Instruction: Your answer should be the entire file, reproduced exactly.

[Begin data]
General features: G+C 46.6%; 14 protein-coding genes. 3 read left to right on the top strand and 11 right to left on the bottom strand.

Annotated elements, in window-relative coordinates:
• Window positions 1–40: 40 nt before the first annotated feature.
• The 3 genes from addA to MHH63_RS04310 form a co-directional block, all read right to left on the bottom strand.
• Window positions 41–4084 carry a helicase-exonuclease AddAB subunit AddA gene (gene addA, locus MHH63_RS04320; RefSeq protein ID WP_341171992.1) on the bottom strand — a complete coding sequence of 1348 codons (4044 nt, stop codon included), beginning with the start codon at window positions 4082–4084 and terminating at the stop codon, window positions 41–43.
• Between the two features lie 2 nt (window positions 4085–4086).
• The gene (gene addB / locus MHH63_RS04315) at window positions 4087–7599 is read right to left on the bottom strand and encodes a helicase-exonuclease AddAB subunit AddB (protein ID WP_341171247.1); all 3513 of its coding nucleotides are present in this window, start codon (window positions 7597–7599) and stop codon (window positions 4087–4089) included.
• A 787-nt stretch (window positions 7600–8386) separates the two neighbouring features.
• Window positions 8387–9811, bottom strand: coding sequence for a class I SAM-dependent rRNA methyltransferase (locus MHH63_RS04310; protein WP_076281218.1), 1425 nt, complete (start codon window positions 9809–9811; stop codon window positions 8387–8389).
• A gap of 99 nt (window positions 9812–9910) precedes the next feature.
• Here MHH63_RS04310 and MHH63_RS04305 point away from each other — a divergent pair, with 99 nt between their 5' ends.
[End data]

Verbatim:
General features: G+C 46.6%; 14 protein-coding genes. 3 read left to right on the top strand and 11 right to left on the bottom strand.

Annotated elements, in window-relative coordinates:
• Window positions 1–40: 40 nt before the first annotated feature.
• The 3 genes from addA to MHH63_RS04310 form a co-directional block, all read right to left on the bottom strand.
• Window positions 41–4084 carry a helicase-exonuclease AddAB subunit AddA gene (gene addA, locus MHH63_RS04320; RefSeq protein ID WP_341171992.1) on the bottom strand — a complete coding sequence of 1348 codons (4044 nt, stop codon included), beginning with the start codon at window positions 4082–4084 and terminating at the stop codon, window positions 41–43.
• Between the two features lie 2 nt (window positions 4085–4086).
• The gene (gene addB / locus MHH63_RS04315) at window positions 4087–7599 is read right to left on the bottom strand and encodes a helicase-exonuclease AddAB subunit AddB (protein ID WP_341171247.1); all 3513 of its coding nucleotides are present in this window, start codon (window positions 7597–7599) and stop codon (window positions 4087–4089) included.
• A 787-nt stretch (window positions 7600–8386) separates the two neighbouring features.
• Window positions 8387–9811, bottom strand: coding sequence for a class I SAM-dependent rRNA methyltransferase (locus MHH63_RS04310; protein WP_076281218.1), 1425 nt, complete (start codon window positions 9809–9811; stop codon window positions 8387–8389).
• A gap of 99 nt (window positions 9812–9910) precedes the next feature.
• Here MHH63_RS04310 and MHH63_RS04305 point away from each other — a divergent pair, with 99 nt between their 5' ends.